As I’m sure you saw on Twitter, Facebook or your favourite news source, there was a major breakthrough yesterday about the disappearance of Malaysia Airlines Flight 370.
For those unaware, on March 8, Malaysia Airlines Flight 370 mysteriously went missing. Since, investigations and large-scale searches have been conducted for the plane and missing passengers, yielding no result. Yesterday, through the application of a, ‘… complicated principle of physics called the Doppler effect’ (Source), and sophisticated surveillance technology and techniques, the tragic fate and ending place of Flight 370 was finally deduced to have been in the middle of the Indian Ocean.
This has been a closely followed story for the last couple of weeks, and was reported by, what I would assume to be, all major news outlets, including the New York Times.
THE ADVERTISING BLUNDER
When the story ran about the plane being found, there was an unfortunate ad placement being served.
The ad was for Apple in support of their iPad Air campaign showcasing ‘… the unique ways people are using iPad around the world’, and the supporting visual and context for the ad is of SCUBA divers using the iPad – as they would – underwater.
The headline reporting the Malaysia Airlines story – directly underneath this ad – read, ‘Malaysia Says Jet Went Down in Ocean’.
There was undoubtedly no mal-intention on behalf of the NY Times or Apple, but this serves as a great case for marketing automation gone wrong.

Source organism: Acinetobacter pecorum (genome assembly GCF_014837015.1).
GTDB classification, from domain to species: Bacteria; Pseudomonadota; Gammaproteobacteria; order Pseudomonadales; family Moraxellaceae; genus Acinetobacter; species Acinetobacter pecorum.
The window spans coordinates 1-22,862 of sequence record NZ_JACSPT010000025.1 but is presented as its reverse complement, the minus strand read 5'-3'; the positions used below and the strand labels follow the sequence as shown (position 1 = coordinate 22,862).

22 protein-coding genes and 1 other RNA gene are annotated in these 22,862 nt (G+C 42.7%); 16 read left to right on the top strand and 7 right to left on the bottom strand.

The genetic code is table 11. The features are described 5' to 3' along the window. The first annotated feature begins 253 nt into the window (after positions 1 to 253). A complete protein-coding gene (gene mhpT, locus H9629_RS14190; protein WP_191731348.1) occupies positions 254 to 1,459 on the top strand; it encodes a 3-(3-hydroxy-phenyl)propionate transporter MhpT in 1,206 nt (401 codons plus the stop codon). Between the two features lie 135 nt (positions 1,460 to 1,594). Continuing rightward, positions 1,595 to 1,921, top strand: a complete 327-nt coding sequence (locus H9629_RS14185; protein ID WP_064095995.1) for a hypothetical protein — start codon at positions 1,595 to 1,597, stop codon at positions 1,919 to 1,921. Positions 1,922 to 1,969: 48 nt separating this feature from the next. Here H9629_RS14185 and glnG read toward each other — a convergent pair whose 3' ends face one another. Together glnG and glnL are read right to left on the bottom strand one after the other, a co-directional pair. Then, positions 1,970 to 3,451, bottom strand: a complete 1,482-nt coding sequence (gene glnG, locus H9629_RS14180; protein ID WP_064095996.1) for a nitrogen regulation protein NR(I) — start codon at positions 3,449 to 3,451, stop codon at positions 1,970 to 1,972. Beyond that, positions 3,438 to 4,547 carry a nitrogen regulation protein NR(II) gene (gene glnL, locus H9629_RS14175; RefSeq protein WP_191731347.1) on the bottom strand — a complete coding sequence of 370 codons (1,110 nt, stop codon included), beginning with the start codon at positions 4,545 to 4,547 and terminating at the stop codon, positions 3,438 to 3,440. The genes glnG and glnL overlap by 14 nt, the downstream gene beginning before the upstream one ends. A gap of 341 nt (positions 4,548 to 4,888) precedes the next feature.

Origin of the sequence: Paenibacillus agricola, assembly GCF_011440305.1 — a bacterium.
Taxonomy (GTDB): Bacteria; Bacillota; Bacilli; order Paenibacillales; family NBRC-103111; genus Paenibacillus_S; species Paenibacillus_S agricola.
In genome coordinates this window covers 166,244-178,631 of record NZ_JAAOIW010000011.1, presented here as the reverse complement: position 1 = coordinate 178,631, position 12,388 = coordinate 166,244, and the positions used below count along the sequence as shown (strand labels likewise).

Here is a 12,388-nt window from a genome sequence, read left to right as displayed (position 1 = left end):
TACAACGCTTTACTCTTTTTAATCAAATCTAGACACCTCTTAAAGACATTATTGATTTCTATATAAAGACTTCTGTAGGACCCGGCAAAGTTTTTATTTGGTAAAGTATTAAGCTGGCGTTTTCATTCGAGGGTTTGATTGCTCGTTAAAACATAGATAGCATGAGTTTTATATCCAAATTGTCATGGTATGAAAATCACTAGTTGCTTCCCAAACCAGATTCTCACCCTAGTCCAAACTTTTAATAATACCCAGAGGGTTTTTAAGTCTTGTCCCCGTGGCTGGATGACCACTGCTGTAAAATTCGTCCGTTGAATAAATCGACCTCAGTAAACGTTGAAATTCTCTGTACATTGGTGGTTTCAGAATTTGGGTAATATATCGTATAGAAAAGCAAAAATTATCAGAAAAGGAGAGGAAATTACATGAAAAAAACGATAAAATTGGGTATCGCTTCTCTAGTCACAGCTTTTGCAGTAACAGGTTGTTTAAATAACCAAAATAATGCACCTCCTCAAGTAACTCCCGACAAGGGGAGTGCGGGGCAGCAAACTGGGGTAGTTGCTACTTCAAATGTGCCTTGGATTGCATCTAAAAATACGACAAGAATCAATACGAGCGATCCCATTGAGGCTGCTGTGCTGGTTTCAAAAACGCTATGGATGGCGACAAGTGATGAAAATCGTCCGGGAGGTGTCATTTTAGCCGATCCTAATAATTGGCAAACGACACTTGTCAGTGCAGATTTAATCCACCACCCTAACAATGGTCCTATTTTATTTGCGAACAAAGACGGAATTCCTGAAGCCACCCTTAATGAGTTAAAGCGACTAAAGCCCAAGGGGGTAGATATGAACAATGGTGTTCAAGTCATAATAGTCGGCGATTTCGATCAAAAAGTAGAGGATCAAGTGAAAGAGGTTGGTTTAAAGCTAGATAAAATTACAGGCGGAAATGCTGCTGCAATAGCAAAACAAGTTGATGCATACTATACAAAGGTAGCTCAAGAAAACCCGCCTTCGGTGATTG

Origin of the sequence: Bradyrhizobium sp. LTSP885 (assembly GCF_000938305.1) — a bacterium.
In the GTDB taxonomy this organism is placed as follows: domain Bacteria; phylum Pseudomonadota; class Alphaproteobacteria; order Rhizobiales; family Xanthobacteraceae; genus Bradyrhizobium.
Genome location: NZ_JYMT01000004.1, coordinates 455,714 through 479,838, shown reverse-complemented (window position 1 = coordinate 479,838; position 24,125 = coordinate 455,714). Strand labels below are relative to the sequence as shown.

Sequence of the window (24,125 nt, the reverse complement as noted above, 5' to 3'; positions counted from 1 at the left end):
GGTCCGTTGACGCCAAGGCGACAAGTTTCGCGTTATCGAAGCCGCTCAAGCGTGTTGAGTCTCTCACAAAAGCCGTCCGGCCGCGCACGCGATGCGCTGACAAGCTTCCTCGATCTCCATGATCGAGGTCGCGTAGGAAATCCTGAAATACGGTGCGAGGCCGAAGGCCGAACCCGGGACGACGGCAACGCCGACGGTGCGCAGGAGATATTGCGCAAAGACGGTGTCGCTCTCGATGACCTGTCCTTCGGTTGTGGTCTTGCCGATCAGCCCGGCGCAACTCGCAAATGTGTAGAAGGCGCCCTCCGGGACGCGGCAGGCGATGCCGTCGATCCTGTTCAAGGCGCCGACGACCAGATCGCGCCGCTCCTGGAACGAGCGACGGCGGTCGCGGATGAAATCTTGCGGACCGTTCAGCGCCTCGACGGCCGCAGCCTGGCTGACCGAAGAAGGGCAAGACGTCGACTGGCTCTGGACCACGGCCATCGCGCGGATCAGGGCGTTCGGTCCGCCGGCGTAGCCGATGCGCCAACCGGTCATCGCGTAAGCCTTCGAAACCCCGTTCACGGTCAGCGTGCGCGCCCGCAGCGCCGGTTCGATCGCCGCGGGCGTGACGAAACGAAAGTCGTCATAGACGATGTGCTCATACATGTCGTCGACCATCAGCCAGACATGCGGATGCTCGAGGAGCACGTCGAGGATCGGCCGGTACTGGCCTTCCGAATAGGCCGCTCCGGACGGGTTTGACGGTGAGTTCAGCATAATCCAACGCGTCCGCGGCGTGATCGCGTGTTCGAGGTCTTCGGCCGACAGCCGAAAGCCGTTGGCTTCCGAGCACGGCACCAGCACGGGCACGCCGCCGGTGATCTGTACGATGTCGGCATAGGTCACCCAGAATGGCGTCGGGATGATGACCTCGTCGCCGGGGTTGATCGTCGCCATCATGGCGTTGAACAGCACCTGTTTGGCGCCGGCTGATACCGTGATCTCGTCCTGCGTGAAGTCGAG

The headline and ad placement blunder is obviously insensitive to what is truly a tragic happening, is likely resulting in negative PR for both the NY Times and Apple, and I believe could have easily been avoided.
THE HYPOTHESIZED CAUSE
It is likely that ads for the New York Times are queued well in advance to their publication in an automated system that serves them across their ad network. This is not dissimilar to how we all frequently schedule the publication of our social media content.
Where the New York Times stumbled is that they don’t seem to have a protocol or process in place to assure there is a real person monitoring the scheduled ads in real time just before the moment of publication to consider the advertisement’s subject matter within the context of the periodical content they are to be placed amongst.
A SIMPLE SOLUTION
Ultimately, whether it’s the New York Times publishing online ads, or it’s you and your business publishing social media updates, we are all responsible for the content we publish and need to take responsibility to ensure its integrity, even if it’s already been scheduled.
And don’t get me wrong; I think scheduling content is a must. It’s a time-saver, it helps to organize and assure publication accuracy, it allows us to thoroughly review content prior to publication without the pressure of publishing in real-time, and more.
But as I have already stated, we always need to take responsibility for what we are publishing.
To do this, be sure to have someone – a real person – on standby to ensure your content is being published properly, and that circumstances or context hasn’t shifted that will affect the quality and integrity of what you are posting.
Sure, this requires man-hours, but it is a simple process to adopt and employ, and those man-hours will almost certainly be offset by the time saved by avoiding a potential PR or reputational disaster.
How do you avoid marketing automation disasters?
Do you have processes or policies in place to ensure the integrity of the content you are publishing?
How do you think the New York Times could have avoided this?
Do you think Apple has any responsibility for this ad placement?
It would be great to hear your thoughts in the comments, or on Twitter @RGBSocial